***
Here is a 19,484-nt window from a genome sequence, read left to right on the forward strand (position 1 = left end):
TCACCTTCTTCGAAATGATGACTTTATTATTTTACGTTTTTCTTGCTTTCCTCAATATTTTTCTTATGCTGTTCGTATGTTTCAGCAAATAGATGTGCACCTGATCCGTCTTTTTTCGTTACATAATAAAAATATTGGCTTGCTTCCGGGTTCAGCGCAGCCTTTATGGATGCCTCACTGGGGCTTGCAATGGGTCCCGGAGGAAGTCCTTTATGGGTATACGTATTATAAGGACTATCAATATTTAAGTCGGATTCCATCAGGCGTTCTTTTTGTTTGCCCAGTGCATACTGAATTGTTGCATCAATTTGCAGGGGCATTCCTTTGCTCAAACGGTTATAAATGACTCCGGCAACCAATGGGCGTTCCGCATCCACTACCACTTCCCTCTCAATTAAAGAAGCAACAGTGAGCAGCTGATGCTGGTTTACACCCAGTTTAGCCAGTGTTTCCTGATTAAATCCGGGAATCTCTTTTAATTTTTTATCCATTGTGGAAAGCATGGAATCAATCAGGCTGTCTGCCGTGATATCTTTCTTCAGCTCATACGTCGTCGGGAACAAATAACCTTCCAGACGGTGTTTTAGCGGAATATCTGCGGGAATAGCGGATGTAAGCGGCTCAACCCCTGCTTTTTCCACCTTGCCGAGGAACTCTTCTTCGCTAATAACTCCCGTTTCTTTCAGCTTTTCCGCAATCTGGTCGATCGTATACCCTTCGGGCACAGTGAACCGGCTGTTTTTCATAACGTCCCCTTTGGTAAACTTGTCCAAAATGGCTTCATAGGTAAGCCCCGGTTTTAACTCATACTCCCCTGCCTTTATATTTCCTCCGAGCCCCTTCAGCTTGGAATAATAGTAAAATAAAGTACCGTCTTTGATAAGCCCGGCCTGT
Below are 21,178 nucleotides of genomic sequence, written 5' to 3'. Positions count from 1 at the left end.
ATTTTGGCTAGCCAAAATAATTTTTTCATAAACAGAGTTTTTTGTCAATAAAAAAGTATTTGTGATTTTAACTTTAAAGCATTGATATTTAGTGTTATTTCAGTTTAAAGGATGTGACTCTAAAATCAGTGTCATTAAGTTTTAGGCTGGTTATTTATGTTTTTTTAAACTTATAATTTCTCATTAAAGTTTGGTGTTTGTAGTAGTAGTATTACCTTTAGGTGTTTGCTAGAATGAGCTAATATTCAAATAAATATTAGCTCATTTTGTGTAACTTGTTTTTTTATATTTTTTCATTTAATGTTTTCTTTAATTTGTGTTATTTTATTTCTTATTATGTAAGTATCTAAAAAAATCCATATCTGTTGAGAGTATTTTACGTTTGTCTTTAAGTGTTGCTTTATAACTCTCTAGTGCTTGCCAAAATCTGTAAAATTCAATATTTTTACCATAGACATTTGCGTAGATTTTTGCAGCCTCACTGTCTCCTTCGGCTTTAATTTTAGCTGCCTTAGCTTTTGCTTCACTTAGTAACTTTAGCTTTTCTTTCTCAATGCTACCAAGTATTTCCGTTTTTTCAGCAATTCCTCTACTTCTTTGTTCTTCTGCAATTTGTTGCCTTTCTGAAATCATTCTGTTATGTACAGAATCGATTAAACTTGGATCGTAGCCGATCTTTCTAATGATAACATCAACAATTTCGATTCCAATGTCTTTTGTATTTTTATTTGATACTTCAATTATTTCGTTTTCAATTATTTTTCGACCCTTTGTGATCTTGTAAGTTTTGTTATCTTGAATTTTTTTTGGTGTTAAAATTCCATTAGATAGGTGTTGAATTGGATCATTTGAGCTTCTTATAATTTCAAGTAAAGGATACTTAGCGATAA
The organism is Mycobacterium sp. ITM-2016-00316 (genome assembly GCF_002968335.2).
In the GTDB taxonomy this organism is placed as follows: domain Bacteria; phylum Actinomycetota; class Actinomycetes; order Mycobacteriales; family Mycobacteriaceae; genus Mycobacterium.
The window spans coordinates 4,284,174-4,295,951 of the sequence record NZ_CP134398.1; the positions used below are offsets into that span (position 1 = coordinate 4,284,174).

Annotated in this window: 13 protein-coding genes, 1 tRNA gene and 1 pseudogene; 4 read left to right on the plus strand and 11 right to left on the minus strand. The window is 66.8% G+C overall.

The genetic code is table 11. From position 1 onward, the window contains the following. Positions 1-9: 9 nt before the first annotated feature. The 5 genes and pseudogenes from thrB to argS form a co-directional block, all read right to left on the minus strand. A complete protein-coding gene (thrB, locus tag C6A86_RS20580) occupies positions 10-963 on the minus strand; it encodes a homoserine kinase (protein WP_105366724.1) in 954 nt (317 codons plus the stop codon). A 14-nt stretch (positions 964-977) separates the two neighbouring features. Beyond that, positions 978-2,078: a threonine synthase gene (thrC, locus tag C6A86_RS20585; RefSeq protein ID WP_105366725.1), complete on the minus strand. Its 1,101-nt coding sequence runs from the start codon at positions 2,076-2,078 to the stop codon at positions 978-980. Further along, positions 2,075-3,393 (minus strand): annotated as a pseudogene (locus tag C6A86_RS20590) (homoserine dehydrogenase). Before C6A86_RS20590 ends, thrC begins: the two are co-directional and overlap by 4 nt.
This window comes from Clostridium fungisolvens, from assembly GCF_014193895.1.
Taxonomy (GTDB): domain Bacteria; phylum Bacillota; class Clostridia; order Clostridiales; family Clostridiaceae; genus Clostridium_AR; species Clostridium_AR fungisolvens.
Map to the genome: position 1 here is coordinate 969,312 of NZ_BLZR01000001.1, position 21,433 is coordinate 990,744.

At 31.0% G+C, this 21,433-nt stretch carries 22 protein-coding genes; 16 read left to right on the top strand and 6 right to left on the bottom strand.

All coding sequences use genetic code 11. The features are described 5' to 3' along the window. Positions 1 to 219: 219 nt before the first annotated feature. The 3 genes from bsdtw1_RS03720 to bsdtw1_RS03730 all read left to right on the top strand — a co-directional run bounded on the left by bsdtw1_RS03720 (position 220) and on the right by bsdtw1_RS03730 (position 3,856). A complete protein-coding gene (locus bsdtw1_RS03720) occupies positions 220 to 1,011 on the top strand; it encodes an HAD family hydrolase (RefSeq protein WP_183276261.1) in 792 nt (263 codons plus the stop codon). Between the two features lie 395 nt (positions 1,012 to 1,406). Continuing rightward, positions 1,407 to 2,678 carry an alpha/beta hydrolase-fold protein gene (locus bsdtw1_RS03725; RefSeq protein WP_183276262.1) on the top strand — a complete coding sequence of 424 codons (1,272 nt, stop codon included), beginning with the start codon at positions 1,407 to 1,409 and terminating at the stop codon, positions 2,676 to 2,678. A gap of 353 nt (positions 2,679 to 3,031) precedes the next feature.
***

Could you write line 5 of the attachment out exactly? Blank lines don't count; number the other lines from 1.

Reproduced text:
The organism is Mycobacterium sp. ITM-2016-00316 (genome assembly GCF_002968335.2).